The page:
Additionally, it was nice seeing Charlie in this episode after not having seen him in such a long time. It's funny, though, because during the episode, it feels really odd seeing him, because I keep unwillingly seeing the episode as a season 2 episode while I watch it, therefore automatically assuming that he's dead. It thus feels really odd seeing him in the episode. Peter's attitude toward Walter is a lot more like attitude toward him in season 1, which is also odd to see. Walter suggests that perhaps Lisa's spirit floated over Andrew's when she died, and Peter's typically dismissive sarcasm then comes into play, something that we haven't seen much this season. He says to Olivia, “You tell me the U.S. government is covering something up, I'll tell you it must be Tuesday,” which I find funny, because the series aired on Tuesdays last season. Then, of course, there is Astrid's hair, which is long like it was last season. Needless to say, the episode is most definitely an episode that was cut from season 1. Something that I do find worth mentioning, however, is that according to Fringepedia, “Lisa Donovan's FBI file states her birth as 19 November 1982, placing the majority of this episode in late 1999 or early 2000 – is this evidence of the alternate universe?” Needless to say, this really complicates matters a great deal, and it's frustrating.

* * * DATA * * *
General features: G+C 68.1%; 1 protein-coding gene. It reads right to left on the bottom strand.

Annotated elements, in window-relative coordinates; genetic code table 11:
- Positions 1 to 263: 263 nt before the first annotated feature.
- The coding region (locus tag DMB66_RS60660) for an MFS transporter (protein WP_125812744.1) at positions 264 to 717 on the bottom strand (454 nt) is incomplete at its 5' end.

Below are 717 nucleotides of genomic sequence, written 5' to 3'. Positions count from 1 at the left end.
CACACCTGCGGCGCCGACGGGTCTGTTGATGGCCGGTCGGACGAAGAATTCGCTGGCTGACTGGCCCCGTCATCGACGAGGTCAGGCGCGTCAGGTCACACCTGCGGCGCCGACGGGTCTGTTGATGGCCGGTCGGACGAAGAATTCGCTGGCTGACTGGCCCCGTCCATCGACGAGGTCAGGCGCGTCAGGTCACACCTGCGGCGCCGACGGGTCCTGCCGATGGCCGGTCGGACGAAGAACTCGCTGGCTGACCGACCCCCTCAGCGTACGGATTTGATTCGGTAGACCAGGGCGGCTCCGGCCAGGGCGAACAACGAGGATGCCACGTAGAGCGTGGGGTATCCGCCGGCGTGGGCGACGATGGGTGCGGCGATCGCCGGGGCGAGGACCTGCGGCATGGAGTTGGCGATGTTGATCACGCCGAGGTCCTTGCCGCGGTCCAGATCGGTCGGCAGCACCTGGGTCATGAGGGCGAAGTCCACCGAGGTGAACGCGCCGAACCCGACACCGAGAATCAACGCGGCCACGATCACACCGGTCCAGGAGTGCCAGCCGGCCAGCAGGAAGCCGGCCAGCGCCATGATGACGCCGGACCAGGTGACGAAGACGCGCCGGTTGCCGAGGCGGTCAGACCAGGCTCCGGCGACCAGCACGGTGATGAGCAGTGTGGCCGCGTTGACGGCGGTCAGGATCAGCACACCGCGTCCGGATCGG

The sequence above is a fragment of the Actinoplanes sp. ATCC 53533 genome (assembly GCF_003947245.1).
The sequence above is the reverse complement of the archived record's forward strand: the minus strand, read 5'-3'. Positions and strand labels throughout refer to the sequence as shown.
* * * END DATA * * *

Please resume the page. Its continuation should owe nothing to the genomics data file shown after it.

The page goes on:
There are a number of unanswered questions in this episode, but they are not questions pertaining to the overall mythology of the series. Instead, they were questions pertaining to this stand-alone story. For example, did Tusk's wife really have him killed, or was this a fabricated story, made up on the Navy's part to cover something up? Additionally, how is Rusk's consciousness jumping bodies? Does it select random people, or is there a specific reason as to why Lisa shared his consciousness? What about the man at the end of the episode? Is he important at all? If Tusk's wife did have him killed, then is he going to try to kill her again? Is that why, even at the end of the episode, his consciousness still has not crossed over with his body? Speaking of the end of the episode, I find that scene to be really creepy. The man appears to be dead as a result of the crash, bloodied up, and directly after the paramedics declare that he has no pulse, he awakens, much like Lisa does at the beginning of the episode, and he says something in Russian in a rather dark and sinister voice. I just find that ending to be really creepy and disturbing, even. Overall, I think that this episode is very disappointing, and season 1 does not need it at all. I would have rather it have been placed on the season 1 DVD set instead of awkwardly aired halfway through the season 2 run, confusing people.